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The Southern African Development Community (SADC) will on Friday jointly call for the lifting of sanctions on Zimbabwe, which it says has had an adverse impact on the country’s economy.

All 16-member SADC will individually call for the lifting of sanctions on Zimbabwe Friday, as they committed during the regional body’s 39th Summit in Tanzania, in August.

Addressing reporters in Gaborone recently, SADC executive secretary Dr. Stergomena Lawrence Tax, explained the decision.

“The 25th was chosen or decided by SADC Heads of States when they met in August, just to emphasize that indeed it has taken so long for these sanctions to continue being in place and to be lifted. Every member state is at liberty to choose any kind of activity which they feel that is going to have an impact and to add voice.”

The countries are echoing Zimbabwe’s claim that targeted sanctions, imposed by the United States, the United Kingdom, the European Union, Australia and others, over allegations of human rights abuses, rigged elections and forceful takeover of land from white farmers, are hurting the economy.

Imposed during the leadership of then President Robert Mugabe, Zimbabwe has argued that contrary to the West’s claim that the sanctions are targeted to specific individuals and entities tied to the ruling Zanu-PF party, the sanctions are broad and are hurting the citizens.

Zimbabwe President Emmerson Mnangagwa made this point at the 74th Session of United Nations General Assembly in New York.

“These sanctions constitute a denial of the human rights of the people of Zimbabwe to develop and improvement of their quality of life. Furthermore, the sanctions are slowing down our progress, inhibiting our economic recovery and punishing the poorest and most vulnerable in our society.”

Zimbabwe’s Foreign Affairs and Trade Minister Sibusiso Moyo has released findings on the impact of the sanctions, which Information Minister Monica Mutsvangwa shared to reporters during a recent post-cabinet briefing, in Harare.

“The minister stated that Zimbabwe had lost at least $42 billion on account of the sanctions. Despite the sanctions being labelled as targeted, the sanctions have and continue to inflict pain on the rank and file of Zimbabwean citizens, especially women and children.”

Applauding SADC’s support in calling for the lifting of sanctions, Mnangagwa demanded the immediate lifting of what he termed illegal sanctions.

“Those that imposed illegal sanctions must heed this call and lift them now.”

Lawrence Tax said SADC’s move to pile pressure on western countries is overdue.

“This process has been there. Zimbabwe has tried for quite a number of years, SADC has also been trying to work together with Zimbabwe for a number of years, but we are not seeing results. So what is happening now is to emphasize that indeed, allow Zimbabwe to enjoy their political independence. They can only enjoy their political independence if the political independence is accompanied by social economic development.”

The U.S. has two sets of sanctions on Zimbabwe - Executive Order 13288 which includes travel bans and arms embargo, and also the recently amended Zimbabwe Democracy and Economic Recovery Amendment Act of 2018 or ZIDERA which calls for certain reforms to enable Zimbabwe to, among other things, access loans from financial institutions like the International Monetary Fund.

United States Deputy Assistant Secretary of State for Africa, Matthew Harrington, explains.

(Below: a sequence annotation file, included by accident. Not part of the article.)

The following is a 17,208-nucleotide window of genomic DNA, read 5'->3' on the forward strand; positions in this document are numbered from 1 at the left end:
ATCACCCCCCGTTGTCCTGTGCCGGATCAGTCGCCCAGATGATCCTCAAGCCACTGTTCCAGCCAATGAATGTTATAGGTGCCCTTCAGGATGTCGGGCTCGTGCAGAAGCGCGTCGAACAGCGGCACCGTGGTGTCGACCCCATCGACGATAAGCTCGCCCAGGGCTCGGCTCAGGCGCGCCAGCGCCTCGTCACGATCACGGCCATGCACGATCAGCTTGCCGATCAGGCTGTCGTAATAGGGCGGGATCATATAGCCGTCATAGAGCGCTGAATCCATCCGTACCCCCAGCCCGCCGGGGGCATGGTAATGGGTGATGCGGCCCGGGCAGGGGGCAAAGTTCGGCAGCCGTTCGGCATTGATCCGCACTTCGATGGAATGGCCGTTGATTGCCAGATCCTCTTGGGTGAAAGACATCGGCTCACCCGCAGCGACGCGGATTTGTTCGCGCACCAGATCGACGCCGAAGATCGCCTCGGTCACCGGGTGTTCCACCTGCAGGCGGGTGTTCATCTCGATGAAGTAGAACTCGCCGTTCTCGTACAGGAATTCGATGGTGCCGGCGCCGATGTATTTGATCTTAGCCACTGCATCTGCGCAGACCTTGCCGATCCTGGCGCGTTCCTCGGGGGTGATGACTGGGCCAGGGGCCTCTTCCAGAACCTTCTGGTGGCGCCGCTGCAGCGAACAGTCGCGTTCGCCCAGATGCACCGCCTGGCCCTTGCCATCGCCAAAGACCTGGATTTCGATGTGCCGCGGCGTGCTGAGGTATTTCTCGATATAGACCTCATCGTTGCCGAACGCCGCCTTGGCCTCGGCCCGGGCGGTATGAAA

“We don’t have sanctions in place on the people of Zimbabwe. There two categories of sanctions, one is the ZIDERA which is not taking effect yet because ZIDERA refers to debt relief and new lending and that to happen there is need for some conditions to be met, those conditions have not been met. So, ZIDERA provides a roadmap to the future but hasn’t been called to effect yet. There is a second category of sanctions, targeted sanctions focusing on individuals that have been determined over the years to have played a negative role in the undermining of democratic institutions and processes.”

Reacting to the accusations that sanctions hurt the ordinary citizen, U.S. Ambassador to Zimbabwe Brian Nichols said Zimbabwe’s biggest sanctions are placed on the country itself by corrupt government and ruling party officials, who he said have contributed to the poorly functioning economy.

Nichols challenged the government to address corruption in the Soviet-style Command Agriculture program aimed to boost production, tampering of the Old Mutual Implied Rate, and also abuse of the parastatal company, Zimbabwe National Roads Administration.

“The biggest sanctions on Zimbabwe are the sanctions Zimbabwe puts on itself. $3 billion in accounted for spending in Command Agriculture, that money going into private companies that jack up the exchange rate up to 27 on the OMIR, so those types of problems, ZINARA losing $25 million unaccounted for and all its executives building luxurious homes…”

But many Zanu-PF and government, deny these allegations. Former Zanu-PF Member of Parliament, Malachi Nkomo, the U.S. is trying to bring Zimbawe to its knees.

“What we are trying to do as Zanu-PF government is to show the whole world that we are suffering just because of these sanctions that have been targeted to our leaders and country as a whole. Its not our leaders only who are suffering, but everybody in Zimbabwe is suffering because of these sanctions that have been bestowed on us.”

Harrington said Zimbabwe can only expect better relations with the U.S., including the lifting of sanctions, if the country addresses issues of human rights, corruption and economic mismanagement.

“We would welcome a better relationship with Zimbabwe, but our view, and we welcome some of the change in tone and commitments but we would very much like to see those commitments translated into action on the ground. If they are that would lead to a better relationship with us, that’s the bottom line.”

Former Zanu PF Insiza South Member of Parliament Malachi Nkomo says public protests organized by the ruling party and SADC are designed to show the world that the sanctions are real.